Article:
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Old May 31st, 2008, 04:49 AM   #1
BellevueBoy
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BELLEVUE | Spring District

From the DJC's recent Urban Development special piece

http://www.djc.com/news/re/11201144.html
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Old May 31st, 2008, 06:06 AM   #2
Bond James Bond
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Boring name. They should call it Utopia. Or maybe Hell. Or even Nowhere. Something more catchy.
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Old May 31st, 2008, 07:50 AM   #3
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Yay new urbanism!
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Old May 31st, 2008, 09:34 AM   #4
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First, what an awful name. I really hope they come to their senses and pick something better.

Second, why no high-rises? I don't get it. A transit corridor should have high-rises, especially around the stations. From what I've read, these types of developments have been extremely popular Vancouver---IIRC something about a 500 or so unit condo tower complex being sold out within 30 hours. A project in the suburbs around a sky train station. It will be sad to see the Bel-Red corridor be underused---it has so much potential.

Third, just because I think this is interesting, the project will supposedly include 800 to 1,000 residential units, at least 800 of which are apartments from what I can tell.

So, 36 acres and say, 1,000 units... That equates to just under 18,000 units per square mile... Say 1.5 people per unit, and we're just under 27,000 people per square mile. That's certainly fairly dense, but I still think it could be quite a bit more. No high-rises perplexes me---who's going to complain if they build some? A cold storage facility? Ugh.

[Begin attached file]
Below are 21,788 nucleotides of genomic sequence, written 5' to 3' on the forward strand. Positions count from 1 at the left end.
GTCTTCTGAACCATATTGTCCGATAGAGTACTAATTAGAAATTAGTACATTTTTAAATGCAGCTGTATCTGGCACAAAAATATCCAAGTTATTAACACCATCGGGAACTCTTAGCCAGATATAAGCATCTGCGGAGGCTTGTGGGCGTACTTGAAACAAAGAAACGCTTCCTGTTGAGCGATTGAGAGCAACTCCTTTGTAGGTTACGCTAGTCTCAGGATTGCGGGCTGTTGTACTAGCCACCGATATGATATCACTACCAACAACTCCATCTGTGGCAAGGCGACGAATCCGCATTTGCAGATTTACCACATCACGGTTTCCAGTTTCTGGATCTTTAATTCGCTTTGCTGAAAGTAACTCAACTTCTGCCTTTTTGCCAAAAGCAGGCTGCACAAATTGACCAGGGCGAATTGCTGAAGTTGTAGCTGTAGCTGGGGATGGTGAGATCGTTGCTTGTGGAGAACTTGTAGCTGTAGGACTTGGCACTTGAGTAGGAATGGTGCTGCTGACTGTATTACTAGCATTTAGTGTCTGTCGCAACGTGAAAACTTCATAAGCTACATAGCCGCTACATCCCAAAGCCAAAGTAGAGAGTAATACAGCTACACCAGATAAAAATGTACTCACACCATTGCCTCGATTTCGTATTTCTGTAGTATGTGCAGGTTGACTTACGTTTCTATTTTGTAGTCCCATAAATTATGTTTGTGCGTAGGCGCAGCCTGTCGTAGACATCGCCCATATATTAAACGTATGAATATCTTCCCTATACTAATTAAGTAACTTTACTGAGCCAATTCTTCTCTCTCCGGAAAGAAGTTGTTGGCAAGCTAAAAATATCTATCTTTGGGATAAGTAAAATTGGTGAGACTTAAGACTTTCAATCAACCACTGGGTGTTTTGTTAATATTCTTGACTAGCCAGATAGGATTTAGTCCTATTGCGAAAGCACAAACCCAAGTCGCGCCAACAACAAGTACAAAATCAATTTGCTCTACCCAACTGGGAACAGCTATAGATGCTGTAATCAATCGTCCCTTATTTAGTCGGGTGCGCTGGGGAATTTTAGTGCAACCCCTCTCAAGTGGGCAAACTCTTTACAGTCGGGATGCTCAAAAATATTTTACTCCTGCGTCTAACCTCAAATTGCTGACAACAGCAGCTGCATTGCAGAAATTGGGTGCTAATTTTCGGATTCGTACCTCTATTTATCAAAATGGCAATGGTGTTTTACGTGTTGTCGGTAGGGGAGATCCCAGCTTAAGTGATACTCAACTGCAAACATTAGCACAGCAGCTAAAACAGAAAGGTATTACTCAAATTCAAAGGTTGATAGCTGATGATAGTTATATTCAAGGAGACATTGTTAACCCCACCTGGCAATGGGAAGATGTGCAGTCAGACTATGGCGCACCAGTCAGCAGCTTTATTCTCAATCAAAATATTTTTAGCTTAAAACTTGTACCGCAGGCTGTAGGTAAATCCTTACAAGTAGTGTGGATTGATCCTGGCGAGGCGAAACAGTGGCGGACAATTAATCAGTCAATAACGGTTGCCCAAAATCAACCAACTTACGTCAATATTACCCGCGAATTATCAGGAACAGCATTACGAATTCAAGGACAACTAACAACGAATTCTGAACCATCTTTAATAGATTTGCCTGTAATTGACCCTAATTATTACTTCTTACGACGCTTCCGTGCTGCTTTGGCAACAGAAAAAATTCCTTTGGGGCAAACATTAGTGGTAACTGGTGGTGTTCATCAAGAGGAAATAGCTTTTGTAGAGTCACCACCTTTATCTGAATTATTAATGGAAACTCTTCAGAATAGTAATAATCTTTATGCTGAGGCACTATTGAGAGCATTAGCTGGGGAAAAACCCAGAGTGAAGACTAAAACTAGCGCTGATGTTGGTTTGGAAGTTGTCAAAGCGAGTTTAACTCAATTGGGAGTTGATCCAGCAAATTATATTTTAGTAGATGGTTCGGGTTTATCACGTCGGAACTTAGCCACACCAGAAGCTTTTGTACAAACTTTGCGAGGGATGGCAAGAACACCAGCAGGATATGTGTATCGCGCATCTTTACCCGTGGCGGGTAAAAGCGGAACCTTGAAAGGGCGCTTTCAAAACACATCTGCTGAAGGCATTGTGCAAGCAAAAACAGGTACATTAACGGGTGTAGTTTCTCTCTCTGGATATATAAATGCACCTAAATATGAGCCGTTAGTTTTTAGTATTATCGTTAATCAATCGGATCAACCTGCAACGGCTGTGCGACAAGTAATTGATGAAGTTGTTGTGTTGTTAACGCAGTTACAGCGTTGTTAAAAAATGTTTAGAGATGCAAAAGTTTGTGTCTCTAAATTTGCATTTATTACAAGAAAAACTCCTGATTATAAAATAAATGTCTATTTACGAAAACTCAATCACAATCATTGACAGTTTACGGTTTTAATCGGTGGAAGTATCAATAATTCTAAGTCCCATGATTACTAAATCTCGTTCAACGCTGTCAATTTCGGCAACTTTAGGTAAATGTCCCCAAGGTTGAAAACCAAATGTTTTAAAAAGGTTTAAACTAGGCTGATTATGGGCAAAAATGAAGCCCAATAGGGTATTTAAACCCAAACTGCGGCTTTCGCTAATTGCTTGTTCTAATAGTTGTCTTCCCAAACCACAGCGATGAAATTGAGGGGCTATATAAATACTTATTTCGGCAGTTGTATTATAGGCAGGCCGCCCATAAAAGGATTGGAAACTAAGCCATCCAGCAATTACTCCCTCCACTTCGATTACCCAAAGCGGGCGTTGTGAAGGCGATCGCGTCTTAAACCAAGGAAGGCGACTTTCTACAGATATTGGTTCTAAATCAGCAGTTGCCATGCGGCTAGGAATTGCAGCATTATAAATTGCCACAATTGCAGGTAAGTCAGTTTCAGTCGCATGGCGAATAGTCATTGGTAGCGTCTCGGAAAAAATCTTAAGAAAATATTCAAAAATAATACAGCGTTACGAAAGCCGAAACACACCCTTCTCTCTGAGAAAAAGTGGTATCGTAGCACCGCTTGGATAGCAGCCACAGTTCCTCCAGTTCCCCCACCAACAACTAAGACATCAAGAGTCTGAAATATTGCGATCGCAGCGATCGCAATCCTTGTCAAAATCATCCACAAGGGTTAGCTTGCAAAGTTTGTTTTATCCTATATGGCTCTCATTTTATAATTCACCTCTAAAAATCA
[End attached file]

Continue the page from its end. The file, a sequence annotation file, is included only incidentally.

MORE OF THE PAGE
Overall, over the next 25 years the 900 acre Bel-Red Corridor could have up to 5,000 residential units (some plans have a lot less proposed, I'm using the maximum). Say 1.5 people per unit (perhaps I'm being too generous or too conservative with my estimate there, but whatever) and that gets to about 5,300 people per square mile... Pathetic.

I don't mean to sound angry, but it just seems so disappointing... Does anybody else feel the same way, or is my logic flawed? Sigh.
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Old May 31st, 2008, 01:01 PM   #5
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^ I agree with you on there being not ONE highrise in the whole district. It almost just looks like a large office park, but it is nice to hear they are doing something with that area of Bel-Red
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Old May 31st, 2008, 07:10 PM   #6
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Its a big office park. but maybe it will spread out and get bigger.....Sprawl!
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Old May 31st, 2008, 07:47 PM   #7
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I dont think itll look like an office park... I think itll be more like Europe... I think its gonna be nice.
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Old May 31st, 2008, 10:33 PM   #8
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I think it will look good also............there doesn't have to be a high rise in every new development. In fact it will help with the step down look as you approach dt from the east.
If I remember right didn't they raise height limits just to the east of the freeway which will also help minimize the look of a dramatic wall of buildings.
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Old May 31st, 2008, 11:04 PM   #9
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Hmm, it looks like a office park complex because the buildings are wide and not so tall. I hope they will add a few slim towers to make it look appealing. It didn't explain exactly where they may build a district.
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Old June 3rd, 2008, 05:57 PM   #10